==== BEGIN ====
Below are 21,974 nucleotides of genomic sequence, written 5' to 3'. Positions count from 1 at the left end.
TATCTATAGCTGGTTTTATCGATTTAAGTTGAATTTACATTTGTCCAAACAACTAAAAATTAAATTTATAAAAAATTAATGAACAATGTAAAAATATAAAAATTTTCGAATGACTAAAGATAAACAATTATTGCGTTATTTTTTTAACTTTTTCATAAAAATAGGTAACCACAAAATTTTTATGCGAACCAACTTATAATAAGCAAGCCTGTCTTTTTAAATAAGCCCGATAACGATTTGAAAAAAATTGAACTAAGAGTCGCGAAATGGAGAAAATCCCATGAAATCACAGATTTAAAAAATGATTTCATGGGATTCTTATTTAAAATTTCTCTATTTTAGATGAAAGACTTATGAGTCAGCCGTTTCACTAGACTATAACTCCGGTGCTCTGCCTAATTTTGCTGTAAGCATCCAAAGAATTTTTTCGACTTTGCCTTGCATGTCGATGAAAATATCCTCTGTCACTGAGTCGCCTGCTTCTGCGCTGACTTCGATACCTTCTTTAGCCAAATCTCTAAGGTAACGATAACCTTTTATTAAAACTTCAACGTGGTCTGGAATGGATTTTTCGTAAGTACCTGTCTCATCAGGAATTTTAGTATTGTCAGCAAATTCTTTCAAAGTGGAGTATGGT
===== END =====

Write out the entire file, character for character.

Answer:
Below are 21,974 nucleotides of genomic sequence, written 5' to 3'. Positions count from 1 at the left end.
TATCTATAGCTGGTTTTATCGATTTAAGTTGAATTTACATTTGTCCAAACAACTAAAAATTAAATTTATAAAAAATTAATGAACAATGTAAAAATATAAAAATTTTCGAATGACTAAAGATAAACAATTATTGCGTTATTTTTTTAACTTTTTCATAAAAATAGGTAACCACAAAATTTTTATGCGAACCAACTTATAATAAGCAAGCCTGTCTTTTTAAATAAGCCCGATAACGATTTGAAAAAAATTGAACTAAGAGTCGCGAAATGGAGAAAATCCCATGAAATCACAGATTTAAAAAATGATTTCATGGGATTCTTATTTAAAATTTCTCTATTTTAGATGAAAGACTTATGAGTCAGCCGTTTCACTAGACTATAACTCCGGTGCTCTGCCTAATTTTGCTGTAAGCATCCAAAGAATTTTTTCGACTTTGCCTTGCATGTCGATGAAAATATCCTCTGTCACTGAGTCGCCTGCTTCTGCGCTGACTTCGATACCTTCTTTAGCCAAATCTCTAAGGTAACGATAACCTTTTATTAAAACTTCAACGTGGTCTGGAATGGATTTTTCGTAAGTACCTGTCTCATCAGGAATTTTAGTATTGTCAGCAAATTCTTTCAAAGTGGAGTATGGT